Date of Award
Doctor of Philosophy
Dr. David Lyon
Dr. Dale Brethower
Dr. William Redmon
Dr. Alonzo Hannaford
The purpose of this study was to determine the effectiveness of say/do correspondence training in controlling aggressive behavior between children in play settings. Two experiments assessed the effects of children's verbal statements, to play in a friendly manner with others, on the incidence of aggressive behavior during actual play. The results of the first experiment indicated that, in most instances, the number of aggressive incidents decreased as a result of the correspondence training in all subjects except one where the effects of treatment are not clear.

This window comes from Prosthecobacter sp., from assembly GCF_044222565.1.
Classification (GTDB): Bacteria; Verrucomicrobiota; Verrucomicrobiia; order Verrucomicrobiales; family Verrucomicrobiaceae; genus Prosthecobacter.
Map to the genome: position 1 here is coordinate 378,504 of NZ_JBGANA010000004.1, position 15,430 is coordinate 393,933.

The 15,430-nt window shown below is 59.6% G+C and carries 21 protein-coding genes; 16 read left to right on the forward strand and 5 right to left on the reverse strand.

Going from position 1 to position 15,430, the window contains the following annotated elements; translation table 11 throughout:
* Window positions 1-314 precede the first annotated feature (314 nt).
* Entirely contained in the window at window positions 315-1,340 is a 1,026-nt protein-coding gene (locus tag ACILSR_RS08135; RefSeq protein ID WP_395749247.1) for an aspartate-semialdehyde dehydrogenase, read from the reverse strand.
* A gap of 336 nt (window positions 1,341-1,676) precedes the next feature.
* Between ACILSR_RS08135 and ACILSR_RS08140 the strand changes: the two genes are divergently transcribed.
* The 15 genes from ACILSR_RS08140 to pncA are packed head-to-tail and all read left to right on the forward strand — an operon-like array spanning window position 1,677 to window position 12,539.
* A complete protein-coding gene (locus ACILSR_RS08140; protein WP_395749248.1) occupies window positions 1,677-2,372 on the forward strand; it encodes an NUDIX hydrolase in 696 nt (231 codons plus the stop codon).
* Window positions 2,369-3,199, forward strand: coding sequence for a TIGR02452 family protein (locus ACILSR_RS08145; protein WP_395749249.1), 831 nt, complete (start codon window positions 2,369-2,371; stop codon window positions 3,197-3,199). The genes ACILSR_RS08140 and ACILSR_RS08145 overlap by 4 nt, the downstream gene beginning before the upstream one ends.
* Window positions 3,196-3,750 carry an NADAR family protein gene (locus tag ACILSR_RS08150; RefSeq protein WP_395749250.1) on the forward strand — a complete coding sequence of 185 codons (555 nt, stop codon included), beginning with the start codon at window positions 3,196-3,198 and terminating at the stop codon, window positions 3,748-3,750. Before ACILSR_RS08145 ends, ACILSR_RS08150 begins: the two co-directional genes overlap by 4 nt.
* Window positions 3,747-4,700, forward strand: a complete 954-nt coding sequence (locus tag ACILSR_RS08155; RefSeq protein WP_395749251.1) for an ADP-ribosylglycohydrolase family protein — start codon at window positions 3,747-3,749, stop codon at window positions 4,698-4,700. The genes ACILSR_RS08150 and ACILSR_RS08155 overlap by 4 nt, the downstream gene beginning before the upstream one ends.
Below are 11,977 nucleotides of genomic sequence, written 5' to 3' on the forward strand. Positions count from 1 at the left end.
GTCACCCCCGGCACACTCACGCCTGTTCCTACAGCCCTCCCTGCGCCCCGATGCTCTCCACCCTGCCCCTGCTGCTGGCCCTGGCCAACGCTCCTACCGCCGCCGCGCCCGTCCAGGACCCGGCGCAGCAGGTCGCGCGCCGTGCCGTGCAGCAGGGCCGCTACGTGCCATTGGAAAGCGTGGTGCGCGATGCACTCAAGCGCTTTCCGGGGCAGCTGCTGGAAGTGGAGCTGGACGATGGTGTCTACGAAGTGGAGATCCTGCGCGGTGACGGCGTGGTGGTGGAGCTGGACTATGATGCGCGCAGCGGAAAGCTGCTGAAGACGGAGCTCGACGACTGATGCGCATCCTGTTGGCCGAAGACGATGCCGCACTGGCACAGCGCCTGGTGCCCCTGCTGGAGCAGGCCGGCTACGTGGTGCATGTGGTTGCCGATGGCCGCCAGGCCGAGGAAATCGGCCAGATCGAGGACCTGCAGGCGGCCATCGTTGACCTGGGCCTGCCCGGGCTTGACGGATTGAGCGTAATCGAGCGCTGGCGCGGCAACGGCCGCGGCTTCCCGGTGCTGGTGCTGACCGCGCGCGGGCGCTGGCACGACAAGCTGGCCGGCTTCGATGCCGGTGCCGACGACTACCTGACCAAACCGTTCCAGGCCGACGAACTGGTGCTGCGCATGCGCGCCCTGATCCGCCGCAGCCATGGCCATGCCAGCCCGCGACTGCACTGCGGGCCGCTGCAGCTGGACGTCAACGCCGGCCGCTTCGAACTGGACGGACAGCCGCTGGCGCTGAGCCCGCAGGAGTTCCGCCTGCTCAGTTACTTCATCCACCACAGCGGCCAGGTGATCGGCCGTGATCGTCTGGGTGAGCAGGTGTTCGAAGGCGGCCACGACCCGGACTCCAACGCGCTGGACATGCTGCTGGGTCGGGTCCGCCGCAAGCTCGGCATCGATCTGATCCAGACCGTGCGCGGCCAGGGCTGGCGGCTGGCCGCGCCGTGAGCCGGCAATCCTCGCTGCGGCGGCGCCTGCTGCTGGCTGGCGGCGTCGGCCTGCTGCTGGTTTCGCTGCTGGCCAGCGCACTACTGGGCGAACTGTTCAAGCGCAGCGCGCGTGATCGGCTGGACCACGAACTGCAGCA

In the second experiment, the incidents of aggressive behavior decreased during the intervention to less than half of the baseline level between all subjects. Experiment #2 compared correspondence training say/do with organized activity in controlling aggressive behavior between children. The results indicate that organized activities were more effective in controlling aggressive behavior than correspondence training.
AlBkower, Naiel, "The Effectiveness of Correspondence Training in Controlling Aggressive Behavior Between Children in Play Settings" (1989). Dissertations. 2135.